Big Night

Big Night (1996): United States – directed by Stanley Tucci and Campbell Scott

Rated R by the MPAA – contains profanity

Big Night is a tale of two brothers and their vain attempts to conquer the vast cultural and culinary wasteland of America.  Primo (Tony Shalhoub) is the first born, as evident by his name.  Primo and his young brother, Secundo (Stanley Tucci), have immigrated to the East coast to start an Italian restaurant.  Primo is the artist, given to carefully crafting exquisite cuisine.  Secundo is practical and business-like.  He understands that there is a bank loan to be repaid and something to be said for giving customers what they want.

An early scene establishes their respective identities.  Secundo has served a plate of risotto to an American customer.  She is dissatisfied: there is no pasta and no meatballs.  She orders a side of spaghetti and is dismayed to learn that it does not come with meatballs.  She orders a side of meatballs.  Secundo, trying desperately to appease the customer while informing her of her cultural ignorance, relays the message to the kitchen, where Primo nearly blows a fuse.  Pasta on top of rice, what is she thinking?

But this scene, in addition to introducing the characters, serves as a starting point for the restaurant’s troubles.  They have been in business for two years, but are not a popular eating destination for the general public.  They have fallen behind on their loan payments and are struggling to make ends meet.  But this is not the concern of Primo; Secundo is left to deal with the practical considerations of running a business.

There is a rival restaurant across the street.  The owner, Pascal (Ian Holm), is a shifty and profane character.  But he has befriended the newest Italians on the block and offers to help out.  He will invite a famous jazz-player friend of his to a dinner party at Primo and Secundo’s place.  Word of mouth will spread and their business will be a hit.  Secundo realizes this is their last chance for salvation.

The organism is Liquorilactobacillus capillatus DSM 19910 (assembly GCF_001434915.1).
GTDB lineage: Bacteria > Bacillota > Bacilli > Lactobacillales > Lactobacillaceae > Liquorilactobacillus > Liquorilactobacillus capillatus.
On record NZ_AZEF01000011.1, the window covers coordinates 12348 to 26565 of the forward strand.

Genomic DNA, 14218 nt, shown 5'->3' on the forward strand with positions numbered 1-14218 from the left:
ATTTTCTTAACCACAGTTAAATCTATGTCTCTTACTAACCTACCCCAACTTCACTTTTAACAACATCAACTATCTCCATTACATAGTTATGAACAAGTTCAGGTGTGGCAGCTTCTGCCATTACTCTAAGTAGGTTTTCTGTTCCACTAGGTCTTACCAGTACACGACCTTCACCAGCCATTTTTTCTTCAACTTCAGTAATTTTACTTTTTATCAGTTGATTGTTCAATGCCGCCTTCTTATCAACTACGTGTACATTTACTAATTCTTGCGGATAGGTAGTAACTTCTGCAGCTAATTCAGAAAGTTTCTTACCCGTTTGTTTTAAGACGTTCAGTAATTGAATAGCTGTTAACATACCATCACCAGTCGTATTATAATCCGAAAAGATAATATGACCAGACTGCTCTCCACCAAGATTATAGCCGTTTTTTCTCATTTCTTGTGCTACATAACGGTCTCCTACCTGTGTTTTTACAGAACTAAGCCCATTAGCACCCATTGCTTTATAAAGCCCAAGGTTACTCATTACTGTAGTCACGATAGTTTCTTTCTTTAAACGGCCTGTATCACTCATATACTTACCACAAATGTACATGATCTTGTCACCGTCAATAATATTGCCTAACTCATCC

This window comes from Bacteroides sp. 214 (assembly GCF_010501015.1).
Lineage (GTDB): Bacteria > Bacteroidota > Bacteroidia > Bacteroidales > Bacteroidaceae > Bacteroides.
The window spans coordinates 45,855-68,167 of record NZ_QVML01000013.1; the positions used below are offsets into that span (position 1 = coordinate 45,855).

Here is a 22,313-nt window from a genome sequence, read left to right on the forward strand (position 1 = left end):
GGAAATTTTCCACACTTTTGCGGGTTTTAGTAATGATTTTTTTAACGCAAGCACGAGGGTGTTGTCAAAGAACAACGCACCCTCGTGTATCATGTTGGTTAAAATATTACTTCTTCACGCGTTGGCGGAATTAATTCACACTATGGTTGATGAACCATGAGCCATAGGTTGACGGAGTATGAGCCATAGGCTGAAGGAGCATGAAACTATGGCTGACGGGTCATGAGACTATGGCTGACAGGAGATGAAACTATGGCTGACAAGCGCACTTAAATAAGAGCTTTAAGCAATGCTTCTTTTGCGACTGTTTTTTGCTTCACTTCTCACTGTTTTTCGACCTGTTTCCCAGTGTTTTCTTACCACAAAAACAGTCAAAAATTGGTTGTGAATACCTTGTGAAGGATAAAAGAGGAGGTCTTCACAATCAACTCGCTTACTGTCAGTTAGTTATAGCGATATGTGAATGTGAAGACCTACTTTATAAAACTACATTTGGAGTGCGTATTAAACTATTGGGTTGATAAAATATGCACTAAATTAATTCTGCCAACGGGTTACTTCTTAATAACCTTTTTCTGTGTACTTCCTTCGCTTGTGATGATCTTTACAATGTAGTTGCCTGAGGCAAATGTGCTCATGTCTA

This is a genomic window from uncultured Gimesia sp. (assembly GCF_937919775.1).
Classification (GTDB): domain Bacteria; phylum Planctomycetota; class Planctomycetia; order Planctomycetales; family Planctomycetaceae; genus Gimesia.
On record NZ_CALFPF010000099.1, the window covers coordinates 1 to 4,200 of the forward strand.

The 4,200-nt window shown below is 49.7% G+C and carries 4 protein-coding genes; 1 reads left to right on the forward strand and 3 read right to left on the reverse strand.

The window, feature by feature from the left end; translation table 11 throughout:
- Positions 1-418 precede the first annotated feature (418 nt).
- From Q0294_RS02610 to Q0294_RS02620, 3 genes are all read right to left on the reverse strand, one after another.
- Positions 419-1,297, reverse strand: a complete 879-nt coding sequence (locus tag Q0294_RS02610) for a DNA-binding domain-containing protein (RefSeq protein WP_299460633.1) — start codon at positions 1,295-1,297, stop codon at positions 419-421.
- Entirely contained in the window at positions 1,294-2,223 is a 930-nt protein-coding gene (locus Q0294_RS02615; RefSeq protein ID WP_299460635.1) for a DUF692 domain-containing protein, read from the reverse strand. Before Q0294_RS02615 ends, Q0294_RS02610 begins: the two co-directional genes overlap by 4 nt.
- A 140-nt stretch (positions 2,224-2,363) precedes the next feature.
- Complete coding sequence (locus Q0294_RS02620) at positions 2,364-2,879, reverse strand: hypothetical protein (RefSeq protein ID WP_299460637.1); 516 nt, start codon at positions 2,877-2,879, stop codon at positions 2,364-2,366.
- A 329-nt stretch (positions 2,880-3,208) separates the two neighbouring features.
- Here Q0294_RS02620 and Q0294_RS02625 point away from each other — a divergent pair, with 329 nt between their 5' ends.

A few other characters flesh out the story.  Secundo has a girlfriend, an American named Phyllis (Minnie Driver).  They are serious but he wants to wait until the right time; that is, when he is financially secure.  Another woman, Pascal’s girl, complicates matters.  Gabriella (Isabella Rossellini, looking the spitting image of her mother with a short haircut) serves as the pretty woman of Pascal’s restaurant.  She is also involved, in some capacity, with Secundo.  A final woman, in a more innocent relationship, is shyly courted by a nervous Primo.  Ann (Juno’s [review here] Allison Janney) is the local florist.  Her relationship with Primo unfolds gradually and gently.

Much of the movie, in fact, unfolds gently and gradually.  It doesn’t mind lingering on the quiet moments.  There are many long takes, the camera gently observing some of the more mundane moments of the restaurateurs’ lives.  The opening shot, in fact, follows their helper (a young and dweebie-looking Marc Anthony) as he finishes up a smoke break and joins the brothers in the kitchen.  The final shot, too, lingers on a quiet breakfast scene.  Little is spoken but much is conveyed.

Some people will appreciate Big Night for this style.  It allows the characters to develop as they take priority over any plot or story.  Others will be uninterested in such a slow film.  With little happening at any given moment it takes some patience and endurance to follow the nuances to the end of the film.  Similarly, some audiences might find the ending perfectly fitting and appropriate, while others might not find it credible or significant.  I would lie somewhere in between.  The pace didn’t bother me; the methodical movement of the story fits the characters.  I didn’t find the ending entirely convincing, though there aren’t any glaring faults.

Some might point to Big Night as a ode to the love of food, in a similar manner to films like Babette’s Feast or The Cook the Thief His Wife & Her Lover.  While the opening scene and the extended dinner party offer moments that delight in fine Italian cuisine, I found the focus to be on the two brothers and their respective personalities.  There are few moments when the camera lovingly caresses Primo’s creations, though one of them involving an apparently fictitious dish called timpano is memorable.  There is much to be enjoyed in the film, for those patient enough to pay attention, but a great love of cuisine is not one of the most apparent.  Instead enjoy the clashing personalities of these disparate brothers as they attempt to impress upon cultureless Americans an appreciation for the finer foods in life.

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